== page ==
It's not rocket science by any means but I am sure that any recently promoted Captain would confirm that the two jobs, whilst outwardly similar, make quite different demands on you. At the end of the day airlines don't pay skippers £20,000 a year more to do the same job.

Sounds like the Air2000 F/O did a good job, not as easy as it appears to be suddenly flying solo and in command of an airline jet with 200+ pax. and 7-8 crew on board. Don't think I would have come clean about the problem until we where on the ground but that's window dressing really.

Blue Rotor Ronin
28th Apr 2003, 03:33
In the rotary offshore(have to work for a living) the majority of the time there is no option as to who's landing it is. Imagine the joy of the line training Capt. who realises it's the brand new, just relased to the line Co's landing on a semi-sub(non-fixed platform) with full limits (3 degrees pitch and roll and 5 metre heave) let alone sixty knots with sleet. Passengers with prayers. Fixed wing
folk have it easy. Not that I'd change for anything. Fair play to the Co and all's well to the Capt.:E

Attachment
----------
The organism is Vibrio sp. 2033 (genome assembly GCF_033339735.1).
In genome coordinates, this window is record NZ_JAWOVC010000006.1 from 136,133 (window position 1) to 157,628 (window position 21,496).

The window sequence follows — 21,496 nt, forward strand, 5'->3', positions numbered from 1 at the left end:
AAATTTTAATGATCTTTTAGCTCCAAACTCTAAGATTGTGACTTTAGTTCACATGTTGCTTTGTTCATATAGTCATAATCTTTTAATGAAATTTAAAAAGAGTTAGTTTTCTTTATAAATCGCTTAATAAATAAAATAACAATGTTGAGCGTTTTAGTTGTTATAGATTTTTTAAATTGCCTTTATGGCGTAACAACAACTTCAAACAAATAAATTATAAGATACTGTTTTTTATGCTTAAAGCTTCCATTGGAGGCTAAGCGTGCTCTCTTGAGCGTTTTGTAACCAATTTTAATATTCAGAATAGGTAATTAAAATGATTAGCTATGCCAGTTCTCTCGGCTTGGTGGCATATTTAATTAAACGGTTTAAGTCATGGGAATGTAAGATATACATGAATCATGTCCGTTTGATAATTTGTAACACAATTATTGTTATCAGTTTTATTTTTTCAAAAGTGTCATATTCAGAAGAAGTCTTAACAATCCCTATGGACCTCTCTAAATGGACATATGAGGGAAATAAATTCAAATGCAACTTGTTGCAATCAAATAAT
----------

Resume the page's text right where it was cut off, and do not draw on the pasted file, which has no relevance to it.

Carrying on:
Anthony Carn
28th Apr 2003, 05:30
HugoFirst

Are you seriously trying to suggest that competence in the basic flying of the aeroplane on which you are rated constitutes complete mastery of it's overall operation ? :confused:

The basic aircraft handling side of the job is a minor component of the entire task (at least, if you're trying to do it properly, it is !). It's taken as read that anyone in either seat can at least cope with basic aircraft handling !

When a Captain becomes incapacitated, it's correct decision making, thinking ahead, planning, communicating, monitoring etc. etc. etc. that "saves the day".

(but I always try to remember the priorities - Aviate, Navigate, Communicate, in order of decreasing importance).

calypso
28th Apr 2003, 06:50
Captain incapacitation is easily handled by using the appropriate checklist.